ohGr plays at the Crystal Ballroom, 9 pm Tuesday, May 29. 1332 W Burnside St., 225-5555 ext. 8811. $20. All ages.

(Digital Hardcore)


Sixteen super-aggro teen-techno stompers, spiked with enough distortion to scrub the rust off a '77 Gremlin. Although the world really doesn't need two Atari Teenage Riots, the intense energy, future-shock production values and steel-fingernails-on-chalkboard vocals are sure to rip the Generation Gap open like that flesh-rending robot in the sci-fi anti-classic Hardware. (JG)

EC8OR plays at Meow Meow, 9 pm Thursday, May 24. 527 SE Pine St., 230-2111. $6. All ages.

(Checkered Past)


The third song on this live album by Colorado's helldogs of God-fearing Appalachian goth is a cover of Creedence Clearwater's "Bad Moon Rising." This number had some serious hoodoo to it when Fogerty and the boys first laid it down. When David Edwards and his highway gang of French rhythm players and frontier guitar guns tear through it, the song acquires a darkness as black, fetid and corroded as Dick Cheney's heart.

Heir to a line of preachers, Edwards croaks the lyrics like a man just returned from Doom, his band all simmering twang and pummeling bass behind him. Given the rash of droughts, floods and storms now plaguing our polluted world, Edwards' rasp of "it looks like we're in for nasty weather" sounds just a little too prophetic.

It's a typical moment on an album that harvests tracks from two shows in Denver and one in Paris. The band's avid cult following has elevated Edwards' eye-rolling possession and the band's live wallop to legend, and Absinthe Studios chief Robert Ferbrache's recording makes it easy to see why. Too many live albums are as pale as third-generation photocopies; this is one comes in living color and full of angry blood. Edwards' vocals are emphatic and tortured; here's a guy who meditates hard on thorny issues of sin, redemption and faith, and won't accept the easy answers of the commercialized Christianity that dominates American religious life. The band, anchored by the Gallic rhythm section of Jean-Yves Tola and Pascal Humbert, puts living muscle into Edwards' tense songs, handling traditional folk instruments and a sawmill's worth of sharpened guitars with equal ease.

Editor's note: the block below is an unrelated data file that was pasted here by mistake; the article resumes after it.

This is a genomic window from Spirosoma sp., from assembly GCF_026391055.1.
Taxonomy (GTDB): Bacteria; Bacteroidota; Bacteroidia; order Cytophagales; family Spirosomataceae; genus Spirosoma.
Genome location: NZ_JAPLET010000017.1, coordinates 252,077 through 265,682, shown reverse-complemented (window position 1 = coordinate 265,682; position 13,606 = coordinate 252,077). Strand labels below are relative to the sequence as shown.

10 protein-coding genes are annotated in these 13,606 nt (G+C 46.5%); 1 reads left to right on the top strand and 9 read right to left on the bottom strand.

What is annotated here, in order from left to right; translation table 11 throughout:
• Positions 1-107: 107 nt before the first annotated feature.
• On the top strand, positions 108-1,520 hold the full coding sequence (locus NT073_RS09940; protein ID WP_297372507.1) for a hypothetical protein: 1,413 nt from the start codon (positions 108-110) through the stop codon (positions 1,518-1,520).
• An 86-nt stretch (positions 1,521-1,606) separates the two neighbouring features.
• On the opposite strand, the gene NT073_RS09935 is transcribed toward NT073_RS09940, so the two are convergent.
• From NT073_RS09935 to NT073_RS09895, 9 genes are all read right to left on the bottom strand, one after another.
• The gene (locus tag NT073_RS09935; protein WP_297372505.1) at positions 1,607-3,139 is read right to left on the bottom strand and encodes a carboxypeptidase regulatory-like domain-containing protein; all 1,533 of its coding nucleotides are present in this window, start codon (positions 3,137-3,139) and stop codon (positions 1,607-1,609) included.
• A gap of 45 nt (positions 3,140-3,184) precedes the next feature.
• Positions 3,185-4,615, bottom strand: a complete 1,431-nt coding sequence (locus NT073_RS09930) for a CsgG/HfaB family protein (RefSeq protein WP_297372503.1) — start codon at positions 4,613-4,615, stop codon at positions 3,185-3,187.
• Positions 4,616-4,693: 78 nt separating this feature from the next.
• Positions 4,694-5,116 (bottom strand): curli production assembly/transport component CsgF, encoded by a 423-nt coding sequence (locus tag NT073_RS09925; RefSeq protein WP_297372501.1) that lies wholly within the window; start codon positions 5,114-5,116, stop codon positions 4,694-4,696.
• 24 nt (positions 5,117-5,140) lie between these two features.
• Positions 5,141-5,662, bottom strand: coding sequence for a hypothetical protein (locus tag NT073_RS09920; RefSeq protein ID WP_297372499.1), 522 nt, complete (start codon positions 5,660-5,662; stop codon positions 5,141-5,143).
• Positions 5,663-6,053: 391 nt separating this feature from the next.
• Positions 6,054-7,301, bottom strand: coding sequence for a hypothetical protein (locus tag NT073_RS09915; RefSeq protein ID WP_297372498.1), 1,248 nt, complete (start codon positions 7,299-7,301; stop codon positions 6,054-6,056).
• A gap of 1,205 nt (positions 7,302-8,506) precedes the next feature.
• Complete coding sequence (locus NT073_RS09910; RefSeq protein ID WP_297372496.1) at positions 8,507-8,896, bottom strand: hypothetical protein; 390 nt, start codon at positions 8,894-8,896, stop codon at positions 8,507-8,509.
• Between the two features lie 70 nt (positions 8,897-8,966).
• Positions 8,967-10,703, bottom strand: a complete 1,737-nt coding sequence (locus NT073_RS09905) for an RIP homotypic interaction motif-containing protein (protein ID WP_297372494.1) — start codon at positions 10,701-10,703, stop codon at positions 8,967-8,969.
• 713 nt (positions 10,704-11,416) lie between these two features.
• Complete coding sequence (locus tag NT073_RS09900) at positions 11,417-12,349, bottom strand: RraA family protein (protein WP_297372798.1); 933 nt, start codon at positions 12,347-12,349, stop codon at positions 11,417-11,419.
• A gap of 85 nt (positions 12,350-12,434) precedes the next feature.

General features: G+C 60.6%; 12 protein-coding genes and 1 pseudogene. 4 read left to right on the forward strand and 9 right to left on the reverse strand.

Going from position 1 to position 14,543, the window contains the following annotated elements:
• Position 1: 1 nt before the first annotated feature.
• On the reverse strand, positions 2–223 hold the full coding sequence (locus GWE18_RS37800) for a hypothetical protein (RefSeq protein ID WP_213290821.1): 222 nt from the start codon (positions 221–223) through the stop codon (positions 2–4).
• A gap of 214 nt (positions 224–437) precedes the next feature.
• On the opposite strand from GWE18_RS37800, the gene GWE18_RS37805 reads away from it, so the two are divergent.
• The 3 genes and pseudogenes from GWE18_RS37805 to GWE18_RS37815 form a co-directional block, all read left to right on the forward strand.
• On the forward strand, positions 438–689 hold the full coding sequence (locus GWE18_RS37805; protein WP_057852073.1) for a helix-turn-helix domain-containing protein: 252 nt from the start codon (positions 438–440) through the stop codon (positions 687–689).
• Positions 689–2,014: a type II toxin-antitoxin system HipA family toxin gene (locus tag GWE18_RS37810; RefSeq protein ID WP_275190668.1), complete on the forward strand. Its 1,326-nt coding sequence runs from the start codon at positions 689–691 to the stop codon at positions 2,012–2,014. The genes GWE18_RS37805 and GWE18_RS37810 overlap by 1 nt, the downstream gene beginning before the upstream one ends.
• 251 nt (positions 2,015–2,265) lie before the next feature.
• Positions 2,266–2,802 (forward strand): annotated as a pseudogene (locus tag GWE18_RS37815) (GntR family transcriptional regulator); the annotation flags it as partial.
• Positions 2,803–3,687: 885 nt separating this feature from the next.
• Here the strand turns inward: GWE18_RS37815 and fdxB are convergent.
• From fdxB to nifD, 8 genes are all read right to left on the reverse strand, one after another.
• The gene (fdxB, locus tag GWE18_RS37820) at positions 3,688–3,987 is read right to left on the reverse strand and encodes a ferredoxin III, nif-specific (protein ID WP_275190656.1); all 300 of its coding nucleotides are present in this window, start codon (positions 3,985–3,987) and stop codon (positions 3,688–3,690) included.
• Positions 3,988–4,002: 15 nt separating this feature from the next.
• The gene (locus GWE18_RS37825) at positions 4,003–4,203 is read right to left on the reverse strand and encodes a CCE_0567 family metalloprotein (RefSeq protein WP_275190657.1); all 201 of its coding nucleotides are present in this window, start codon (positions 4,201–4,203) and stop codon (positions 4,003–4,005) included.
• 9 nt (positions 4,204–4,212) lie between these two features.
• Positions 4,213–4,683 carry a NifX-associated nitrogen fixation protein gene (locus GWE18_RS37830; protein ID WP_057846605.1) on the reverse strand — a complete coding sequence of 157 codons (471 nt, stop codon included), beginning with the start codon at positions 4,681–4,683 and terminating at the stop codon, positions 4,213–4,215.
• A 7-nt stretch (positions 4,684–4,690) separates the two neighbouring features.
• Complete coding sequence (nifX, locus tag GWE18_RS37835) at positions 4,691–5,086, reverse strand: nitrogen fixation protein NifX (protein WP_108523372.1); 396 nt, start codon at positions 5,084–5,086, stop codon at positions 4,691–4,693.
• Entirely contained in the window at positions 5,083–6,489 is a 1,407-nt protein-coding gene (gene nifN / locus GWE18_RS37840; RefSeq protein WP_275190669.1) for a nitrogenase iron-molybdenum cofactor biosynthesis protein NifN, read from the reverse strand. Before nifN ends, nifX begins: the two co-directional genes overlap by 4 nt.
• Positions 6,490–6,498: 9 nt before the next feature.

16 Horsepower songs like "Black Soul Choir" and "For Heaven's Sake" could be called spirituals, though they don't exactly offer much existential comfort. The band does, however, whip up an unholy noise fit to stir the soul. (ZD)


XTC's Homegrown: The Wasp Star Home Demos (TVT) presents 20 demos that preceded Wasp Star, full of the pop lyrics and melodies that created the band's still-sizable following. Detailed liner notes describe how songs came together and tell the stories behind the lyrics. A die-hard's dream come true...The Berlin band to rococo rot and I-sound delve into ambient instrumental sounds on music is a hungry ghost (City Slang). The beautiful "From Dream to Daylight" combines computer, Casio, percussion and violin in a soothing calm.... Nas Bar (Crippled Dick Hot Wax!) from The Anubian Lights mixes techno and mambo beats, creating a loungy album. A little grating, but danceable. (AJH)

CORRECTION: Last week's review of Easy Action's self-titled album incorrectly identified EA singer Joe Brannon's former band. We said it was Negative FX; we should have said it was Negative Approach.